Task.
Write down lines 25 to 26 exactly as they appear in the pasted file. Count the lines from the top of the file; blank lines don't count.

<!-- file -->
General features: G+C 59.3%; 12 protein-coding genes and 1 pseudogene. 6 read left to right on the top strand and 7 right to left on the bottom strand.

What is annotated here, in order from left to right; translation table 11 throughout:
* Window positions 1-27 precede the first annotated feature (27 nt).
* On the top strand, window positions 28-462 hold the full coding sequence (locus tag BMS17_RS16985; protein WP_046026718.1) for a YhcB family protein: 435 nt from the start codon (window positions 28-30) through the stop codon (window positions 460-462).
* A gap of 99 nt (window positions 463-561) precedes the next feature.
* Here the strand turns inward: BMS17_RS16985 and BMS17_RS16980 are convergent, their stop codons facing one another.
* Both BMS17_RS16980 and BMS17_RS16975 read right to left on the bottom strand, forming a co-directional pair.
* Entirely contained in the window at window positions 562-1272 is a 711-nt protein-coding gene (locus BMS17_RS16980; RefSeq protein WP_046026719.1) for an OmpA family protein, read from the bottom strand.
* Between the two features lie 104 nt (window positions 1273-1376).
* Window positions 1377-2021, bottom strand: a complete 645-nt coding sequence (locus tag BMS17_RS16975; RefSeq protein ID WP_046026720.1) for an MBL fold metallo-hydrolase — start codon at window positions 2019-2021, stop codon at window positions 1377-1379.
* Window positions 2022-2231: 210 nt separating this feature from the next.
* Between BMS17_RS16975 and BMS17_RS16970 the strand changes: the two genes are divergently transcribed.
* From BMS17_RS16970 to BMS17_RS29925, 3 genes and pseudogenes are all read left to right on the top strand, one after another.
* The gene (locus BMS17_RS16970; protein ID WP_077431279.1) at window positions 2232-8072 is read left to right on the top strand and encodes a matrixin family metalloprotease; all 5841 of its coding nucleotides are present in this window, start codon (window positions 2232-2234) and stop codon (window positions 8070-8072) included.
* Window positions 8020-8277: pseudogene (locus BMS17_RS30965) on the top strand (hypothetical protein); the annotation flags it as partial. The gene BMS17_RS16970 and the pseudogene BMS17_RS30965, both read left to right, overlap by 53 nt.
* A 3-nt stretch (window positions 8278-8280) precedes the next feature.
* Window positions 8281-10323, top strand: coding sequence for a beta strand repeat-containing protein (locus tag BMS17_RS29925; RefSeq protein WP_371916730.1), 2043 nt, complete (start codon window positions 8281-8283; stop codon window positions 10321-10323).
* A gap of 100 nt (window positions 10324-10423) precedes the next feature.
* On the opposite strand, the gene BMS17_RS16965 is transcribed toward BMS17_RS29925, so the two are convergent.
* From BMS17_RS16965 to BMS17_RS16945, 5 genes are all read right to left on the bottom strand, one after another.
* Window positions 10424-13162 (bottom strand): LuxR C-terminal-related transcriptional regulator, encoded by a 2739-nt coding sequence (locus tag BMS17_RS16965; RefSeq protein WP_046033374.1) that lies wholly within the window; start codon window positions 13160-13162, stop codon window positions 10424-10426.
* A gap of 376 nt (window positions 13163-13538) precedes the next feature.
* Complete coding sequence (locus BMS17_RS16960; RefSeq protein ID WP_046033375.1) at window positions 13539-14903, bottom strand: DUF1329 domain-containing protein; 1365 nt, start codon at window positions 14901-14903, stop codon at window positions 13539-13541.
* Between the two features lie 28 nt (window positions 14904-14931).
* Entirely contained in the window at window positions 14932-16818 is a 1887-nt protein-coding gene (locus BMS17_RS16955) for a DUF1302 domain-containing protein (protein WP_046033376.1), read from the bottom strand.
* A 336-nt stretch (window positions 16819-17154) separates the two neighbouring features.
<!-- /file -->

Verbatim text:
* Entirely contained in the window at window positions 14932-16818 is a 1887-nt protein-coding gene (locus BMS17_RS16955) for a DUF1302 domain-containing protein (protein WP_046033376.1), read from the bottom strand.
* A 336-nt stretch (window positions 16819-17154) separates the two neighbouring features.